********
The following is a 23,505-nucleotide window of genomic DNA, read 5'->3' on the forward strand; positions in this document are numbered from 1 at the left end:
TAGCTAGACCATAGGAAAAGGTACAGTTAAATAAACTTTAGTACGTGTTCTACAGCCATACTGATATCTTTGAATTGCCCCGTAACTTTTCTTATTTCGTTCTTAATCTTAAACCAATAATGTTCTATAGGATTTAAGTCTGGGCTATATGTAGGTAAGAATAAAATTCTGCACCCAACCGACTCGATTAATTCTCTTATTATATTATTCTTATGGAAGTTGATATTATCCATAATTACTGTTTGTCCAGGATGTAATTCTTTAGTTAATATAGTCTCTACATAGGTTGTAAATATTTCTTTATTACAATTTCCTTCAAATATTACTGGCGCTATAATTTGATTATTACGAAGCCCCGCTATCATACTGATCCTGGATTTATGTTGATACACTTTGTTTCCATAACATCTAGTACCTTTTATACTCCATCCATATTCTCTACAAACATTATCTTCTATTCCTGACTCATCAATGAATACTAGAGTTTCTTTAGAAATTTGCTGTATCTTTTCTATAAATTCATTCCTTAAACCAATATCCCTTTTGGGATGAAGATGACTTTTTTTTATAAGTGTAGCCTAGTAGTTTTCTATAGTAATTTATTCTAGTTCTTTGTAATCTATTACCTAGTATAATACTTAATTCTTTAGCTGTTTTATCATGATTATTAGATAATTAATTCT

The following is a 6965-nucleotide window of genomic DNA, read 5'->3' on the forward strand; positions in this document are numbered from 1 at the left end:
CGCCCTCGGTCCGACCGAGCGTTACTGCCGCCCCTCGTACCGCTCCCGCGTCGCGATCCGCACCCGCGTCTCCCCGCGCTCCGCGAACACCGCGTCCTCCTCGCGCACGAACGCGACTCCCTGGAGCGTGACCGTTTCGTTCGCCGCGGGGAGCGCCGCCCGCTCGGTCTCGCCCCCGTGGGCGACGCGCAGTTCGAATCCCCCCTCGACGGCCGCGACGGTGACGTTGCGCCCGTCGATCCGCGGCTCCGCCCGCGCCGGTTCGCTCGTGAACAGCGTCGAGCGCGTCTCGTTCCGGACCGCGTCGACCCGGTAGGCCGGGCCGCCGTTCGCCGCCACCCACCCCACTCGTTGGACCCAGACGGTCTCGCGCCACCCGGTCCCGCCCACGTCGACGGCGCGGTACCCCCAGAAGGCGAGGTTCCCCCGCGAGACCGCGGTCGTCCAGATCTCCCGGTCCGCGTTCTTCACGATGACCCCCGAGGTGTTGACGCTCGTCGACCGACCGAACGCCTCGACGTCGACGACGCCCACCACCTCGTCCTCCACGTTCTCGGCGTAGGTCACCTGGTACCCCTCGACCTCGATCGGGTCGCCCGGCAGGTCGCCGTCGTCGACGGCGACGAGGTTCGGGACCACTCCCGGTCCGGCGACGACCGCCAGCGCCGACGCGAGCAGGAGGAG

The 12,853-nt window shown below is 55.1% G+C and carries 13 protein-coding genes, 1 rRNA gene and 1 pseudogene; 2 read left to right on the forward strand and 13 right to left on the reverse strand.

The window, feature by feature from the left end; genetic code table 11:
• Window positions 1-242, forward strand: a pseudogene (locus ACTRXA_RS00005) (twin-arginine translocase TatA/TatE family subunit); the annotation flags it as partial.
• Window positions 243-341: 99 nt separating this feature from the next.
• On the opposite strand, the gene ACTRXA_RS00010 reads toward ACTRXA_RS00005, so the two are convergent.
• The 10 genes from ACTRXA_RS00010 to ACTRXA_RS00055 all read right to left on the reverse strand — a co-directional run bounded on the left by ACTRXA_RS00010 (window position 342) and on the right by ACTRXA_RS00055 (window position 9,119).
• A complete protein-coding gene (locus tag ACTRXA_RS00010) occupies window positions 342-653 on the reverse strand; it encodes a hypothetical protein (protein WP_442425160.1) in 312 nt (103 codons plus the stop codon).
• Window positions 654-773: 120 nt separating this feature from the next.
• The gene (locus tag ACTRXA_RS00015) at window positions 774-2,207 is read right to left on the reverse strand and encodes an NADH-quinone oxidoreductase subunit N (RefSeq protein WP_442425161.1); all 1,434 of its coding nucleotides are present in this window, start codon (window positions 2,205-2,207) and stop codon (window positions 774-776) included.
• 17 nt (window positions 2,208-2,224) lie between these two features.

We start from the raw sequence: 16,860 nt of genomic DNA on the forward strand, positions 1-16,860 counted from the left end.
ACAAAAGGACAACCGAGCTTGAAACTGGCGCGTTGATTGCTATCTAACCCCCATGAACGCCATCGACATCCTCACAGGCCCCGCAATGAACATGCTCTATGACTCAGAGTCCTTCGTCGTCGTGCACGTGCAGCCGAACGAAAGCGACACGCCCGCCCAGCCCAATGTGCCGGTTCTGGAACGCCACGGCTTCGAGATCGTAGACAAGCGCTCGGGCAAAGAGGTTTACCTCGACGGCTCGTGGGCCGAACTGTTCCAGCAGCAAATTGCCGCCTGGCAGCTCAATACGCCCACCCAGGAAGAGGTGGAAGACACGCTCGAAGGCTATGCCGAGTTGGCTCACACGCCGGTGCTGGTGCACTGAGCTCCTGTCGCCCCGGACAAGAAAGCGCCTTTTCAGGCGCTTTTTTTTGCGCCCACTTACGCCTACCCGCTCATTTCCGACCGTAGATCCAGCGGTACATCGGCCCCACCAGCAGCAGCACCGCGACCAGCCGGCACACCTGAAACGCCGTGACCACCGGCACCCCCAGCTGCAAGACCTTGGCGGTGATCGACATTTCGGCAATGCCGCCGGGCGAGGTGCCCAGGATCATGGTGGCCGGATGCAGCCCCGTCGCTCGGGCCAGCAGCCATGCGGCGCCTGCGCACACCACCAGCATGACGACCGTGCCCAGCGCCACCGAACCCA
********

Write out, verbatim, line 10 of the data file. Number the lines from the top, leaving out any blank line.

• The 10 genes from ACTRXA_RS00010 to ACTRXA_RS00055 all read right to left on the reverse strand — a co-directional run bounded on the left by ACTRXA_RS00010 (window position 342) and on the right by ACTRXA_RS00055 (window position 9,119).